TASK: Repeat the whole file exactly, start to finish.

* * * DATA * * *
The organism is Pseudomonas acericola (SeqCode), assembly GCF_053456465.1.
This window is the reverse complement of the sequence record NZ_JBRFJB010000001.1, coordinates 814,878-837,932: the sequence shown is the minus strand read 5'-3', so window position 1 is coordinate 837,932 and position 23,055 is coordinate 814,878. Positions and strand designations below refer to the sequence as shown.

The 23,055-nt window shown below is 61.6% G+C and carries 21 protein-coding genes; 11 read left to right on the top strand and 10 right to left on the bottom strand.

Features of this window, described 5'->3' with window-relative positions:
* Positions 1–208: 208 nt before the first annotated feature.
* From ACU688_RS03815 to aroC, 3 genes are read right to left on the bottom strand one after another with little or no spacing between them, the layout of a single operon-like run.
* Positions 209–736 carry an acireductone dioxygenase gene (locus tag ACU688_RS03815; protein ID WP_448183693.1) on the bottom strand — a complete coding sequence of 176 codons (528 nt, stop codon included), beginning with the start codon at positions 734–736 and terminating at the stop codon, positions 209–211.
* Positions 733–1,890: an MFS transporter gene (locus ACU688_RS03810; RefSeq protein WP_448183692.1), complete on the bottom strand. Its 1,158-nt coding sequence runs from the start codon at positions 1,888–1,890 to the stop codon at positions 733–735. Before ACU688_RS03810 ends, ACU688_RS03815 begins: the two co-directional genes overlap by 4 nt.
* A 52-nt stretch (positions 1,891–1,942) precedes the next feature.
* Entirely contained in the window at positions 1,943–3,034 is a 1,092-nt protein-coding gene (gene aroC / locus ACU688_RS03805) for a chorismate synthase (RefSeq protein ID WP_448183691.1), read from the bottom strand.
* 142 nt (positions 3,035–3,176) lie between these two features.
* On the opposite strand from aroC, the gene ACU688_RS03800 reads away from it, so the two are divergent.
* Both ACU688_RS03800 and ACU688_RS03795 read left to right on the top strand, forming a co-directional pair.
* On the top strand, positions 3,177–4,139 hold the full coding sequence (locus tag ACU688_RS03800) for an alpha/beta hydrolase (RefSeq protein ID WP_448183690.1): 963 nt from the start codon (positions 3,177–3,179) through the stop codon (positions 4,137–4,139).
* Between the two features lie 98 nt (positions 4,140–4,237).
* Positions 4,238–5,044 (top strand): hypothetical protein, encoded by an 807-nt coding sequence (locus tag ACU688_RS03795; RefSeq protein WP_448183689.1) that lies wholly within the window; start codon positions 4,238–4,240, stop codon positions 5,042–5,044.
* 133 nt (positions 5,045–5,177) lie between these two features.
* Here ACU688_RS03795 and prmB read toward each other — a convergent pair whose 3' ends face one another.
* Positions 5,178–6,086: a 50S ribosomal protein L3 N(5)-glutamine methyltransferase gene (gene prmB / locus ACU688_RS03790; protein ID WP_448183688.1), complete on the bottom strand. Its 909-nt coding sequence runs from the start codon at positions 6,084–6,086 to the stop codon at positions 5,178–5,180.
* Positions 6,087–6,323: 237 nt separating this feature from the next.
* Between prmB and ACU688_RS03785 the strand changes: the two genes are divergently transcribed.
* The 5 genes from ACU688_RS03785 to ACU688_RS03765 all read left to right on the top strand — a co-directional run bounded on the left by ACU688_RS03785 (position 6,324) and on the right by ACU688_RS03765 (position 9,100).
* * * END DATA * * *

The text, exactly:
The organism is Pseudomonas acericola (SeqCode), assembly GCF_053456465.1.
This window is the reverse complement of the sequence record NZ_JBRFJB010000001.1, coordinates 814,878-837,932: the sequence shown is the minus strand read 5'-3', so window position 1 is coordinate 837,932 and position 23,055 is coordinate 814,878. Positions and strand designations below refer to the sequence as shown.

The 23,055-nt window shown below is 61.6% G+C and carries 21 protein-coding genes; 11 read left to right on the top strand and 10 right to left on the bottom strand.

Features of this window, described 5'->3' with window-relative positions:
* Positions 1–208: 208 nt before the first annotated feature.
* From ACU688_RS03815 to aroC, 3 genes are read right to left on the bottom strand one after another with little or no spacing between them, the layout of a single operon-like run.
* Positions 209–736 carry an acireductone dioxygenase gene (locus tag ACU688_RS03815; protein ID WP_448183693.1) on the bottom strand — a complete coding sequence of 176 codons (528 nt, stop codon included), beginning with the start codon at positions 734–736 and terminating at the stop codon, positions 209–211.
* Positions 733–1,890: an MFS transporter gene (locus ACU688_RS03810; RefSeq protein WP_448183692.1), complete on the bottom strand. Its 1,158-nt coding sequence runs from the start codon at positions 1,888–1,890 to the stop codon at positions 733–735. Before ACU688_RS03810 ends, ACU688_RS03815 begins: the two co-directional genes overlap by 4 nt.
* A 52-nt stretch (positions 1,891–1,942) precedes the next feature.
* Entirely contained in the window at positions 1,943–3,034 is a 1,092-nt protein-coding gene (gene aroC / locus ACU688_RS03805) for a chorismate synthase (RefSeq protein ID WP_448183691.1), read from the bottom strand.
* 142 nt (positions 3,035–3,176) lie between these two features.
* On the opposite strand from aroC, the gene ACU688_RS03800 reads away from it, so the two are divergent.
* Both ACU688_RS03800 and ACU688_RS03795 read left to right on the top strand, forming a co-directional pair.
* On the top strand, positions 3,177–4,139 hold the full coding sequence (locus tag ACU688_RS03800) for an alpha/beta hydrolase (RefSeq protein ID WP_448183690.1): 963 nt from the start codon (positions 3,177–3,179) through the stop codon (positions 4,137–4,139).
* Between the two features lie 98 nt (positions 4,140–4,237).
* Positions 4,238–5,044 (top strand): hypothetical protein, encoded by an 807-nt coding sequence (locus tag ACU688_RS03795; RefSeq protein WP_448183689.1) that lies wholly within the window; start codon positions 4,238–4,240, stop codon positions 5,042–5,044.
* 133 nt (positions 5,045–5,177) lie between these two features.
* Here ACU688_RS03795 and prmB read toward each other — a convergent pair whose 3' ends face one another.
* Positions 5,178–6,086: a 50S ribosomal protein L3 N(5)-glutamine methyltransferase gene (gene prmB / locus ACU688_RS03790; protein ID WP_448183688.1), complete on the bottom strand. Its 909-nt coding sequence runs from the start codon at positions 6,084–6,086 to the stop codon at positions 5,178–5,180.
* Positions 6,087–6,323: 237 nt separating this feature from the next.
* Between prmB and ACU688_RS03785 the strand changes: the two genes are divergently transcribed.
* The 5 genes from ACU688_RS03785 to ACU688_RS03765 all read left to right on the top strand — a co-directional run bounded on the left by ACU688_RS03785 (position 6,324) and on the right by ACU688_RS03765 (position 9,100).